"Is there a reason you do not wish to live with your uncle anymore?"
Had Aunt Eunice told Father of the countless mortifying punishments she'd had to administer because of Anthony's bad character? He would die if she had. But she'd promised not to if he swore to be better. So he'd sworn and begged and done whatever she asked, knowing he would never escape the Bickham household if Father learned the full extent of his wicked nature.
Anthony had initially been banished to his aunt's because, as Father had said, "A boy coddled by his mother needs a strict environment." Why should Father change his mind just because Anthony was too wicked to benefit from it?
He managed a shrug. "Uncle Randolph's house isn't like here, that's all. I wish to be home with you."
His father flashed him a thin smile. "Sometimes you remind me so much of " The smile vanished. "I'm sorry, lad. I do not think it wise for you to live at Norcourt Hall just now. You're better off with your aunt and uncle."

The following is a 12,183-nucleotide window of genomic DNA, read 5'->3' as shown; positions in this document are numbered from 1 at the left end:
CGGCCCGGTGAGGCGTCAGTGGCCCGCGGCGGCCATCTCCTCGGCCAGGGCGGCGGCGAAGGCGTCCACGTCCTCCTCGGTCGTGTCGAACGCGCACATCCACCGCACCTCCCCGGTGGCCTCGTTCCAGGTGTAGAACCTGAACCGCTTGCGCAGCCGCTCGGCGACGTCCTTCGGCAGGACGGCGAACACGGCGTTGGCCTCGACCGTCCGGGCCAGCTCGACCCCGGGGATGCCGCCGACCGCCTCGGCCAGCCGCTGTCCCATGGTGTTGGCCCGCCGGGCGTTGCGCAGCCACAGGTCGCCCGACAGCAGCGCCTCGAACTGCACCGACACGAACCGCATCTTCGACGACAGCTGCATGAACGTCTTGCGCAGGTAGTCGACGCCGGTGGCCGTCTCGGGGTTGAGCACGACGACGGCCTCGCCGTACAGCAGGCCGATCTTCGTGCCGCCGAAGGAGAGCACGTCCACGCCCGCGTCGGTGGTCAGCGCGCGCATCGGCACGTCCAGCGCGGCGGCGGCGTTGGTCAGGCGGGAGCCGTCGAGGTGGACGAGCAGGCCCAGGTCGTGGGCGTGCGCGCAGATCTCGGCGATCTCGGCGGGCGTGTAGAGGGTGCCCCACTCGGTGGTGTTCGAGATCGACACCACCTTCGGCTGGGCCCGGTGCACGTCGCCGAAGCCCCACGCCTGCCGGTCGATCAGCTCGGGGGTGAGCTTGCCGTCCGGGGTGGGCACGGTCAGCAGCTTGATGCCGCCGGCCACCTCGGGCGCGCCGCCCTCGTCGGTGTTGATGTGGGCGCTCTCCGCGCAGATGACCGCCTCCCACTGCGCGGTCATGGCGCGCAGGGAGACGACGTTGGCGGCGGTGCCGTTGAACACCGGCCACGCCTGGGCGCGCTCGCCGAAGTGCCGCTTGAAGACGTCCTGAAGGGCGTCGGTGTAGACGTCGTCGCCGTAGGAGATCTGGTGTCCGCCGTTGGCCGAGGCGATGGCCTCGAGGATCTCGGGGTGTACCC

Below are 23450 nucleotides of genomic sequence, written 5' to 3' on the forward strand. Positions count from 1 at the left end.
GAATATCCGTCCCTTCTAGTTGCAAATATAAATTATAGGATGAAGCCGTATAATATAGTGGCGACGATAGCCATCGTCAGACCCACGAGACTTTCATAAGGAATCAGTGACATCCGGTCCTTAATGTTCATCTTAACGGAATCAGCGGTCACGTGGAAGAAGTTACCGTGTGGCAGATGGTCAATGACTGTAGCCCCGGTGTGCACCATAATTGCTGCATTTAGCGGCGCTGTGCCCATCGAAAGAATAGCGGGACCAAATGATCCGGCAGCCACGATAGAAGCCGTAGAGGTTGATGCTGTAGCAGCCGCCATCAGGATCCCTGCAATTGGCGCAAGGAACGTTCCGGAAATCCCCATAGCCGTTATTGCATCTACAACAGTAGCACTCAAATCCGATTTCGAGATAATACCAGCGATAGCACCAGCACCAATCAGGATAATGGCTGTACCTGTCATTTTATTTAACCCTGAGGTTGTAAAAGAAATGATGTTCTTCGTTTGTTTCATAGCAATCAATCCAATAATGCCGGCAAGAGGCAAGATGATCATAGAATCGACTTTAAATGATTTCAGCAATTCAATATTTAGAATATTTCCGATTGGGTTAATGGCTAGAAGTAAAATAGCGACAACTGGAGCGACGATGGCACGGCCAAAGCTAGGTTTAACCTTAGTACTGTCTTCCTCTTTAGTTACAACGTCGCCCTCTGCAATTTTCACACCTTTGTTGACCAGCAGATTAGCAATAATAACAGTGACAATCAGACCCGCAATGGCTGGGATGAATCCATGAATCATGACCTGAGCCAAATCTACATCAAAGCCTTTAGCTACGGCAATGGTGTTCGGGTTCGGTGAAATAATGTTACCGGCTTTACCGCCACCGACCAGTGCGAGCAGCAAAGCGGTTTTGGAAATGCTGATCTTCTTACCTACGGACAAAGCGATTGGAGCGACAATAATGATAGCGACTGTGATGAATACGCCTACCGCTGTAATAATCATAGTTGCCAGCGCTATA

Despair clutched at him. So he had another year of kneeling on the marble floor during long afternoons while Aunt Eunice read to him from Wesley's Sermons. Another year of ice baths while she attempted to freeze his naughty urges into oblivion. Another year trapped for hours alone in the dark?
No!
"Father, I promise to be good. You'll hardly know I'm here. I'll study hard and do as I'm told. I'll never say a word unless I'm bidden."
Father laughed mirthlessly. "I fear you are incapable of that, Anthony. Besides, it has naught to do with goodness. I'm off to a friend's estate in the north to observe his new irrigation system, which I hope to implement here. I cannot take you with me, and I've no time to engage a tutor. Nor shall I leave you to the indifferent attentions of the servants. No, you must return to Telford until you can enter Eton at twelve, and that's an end to it."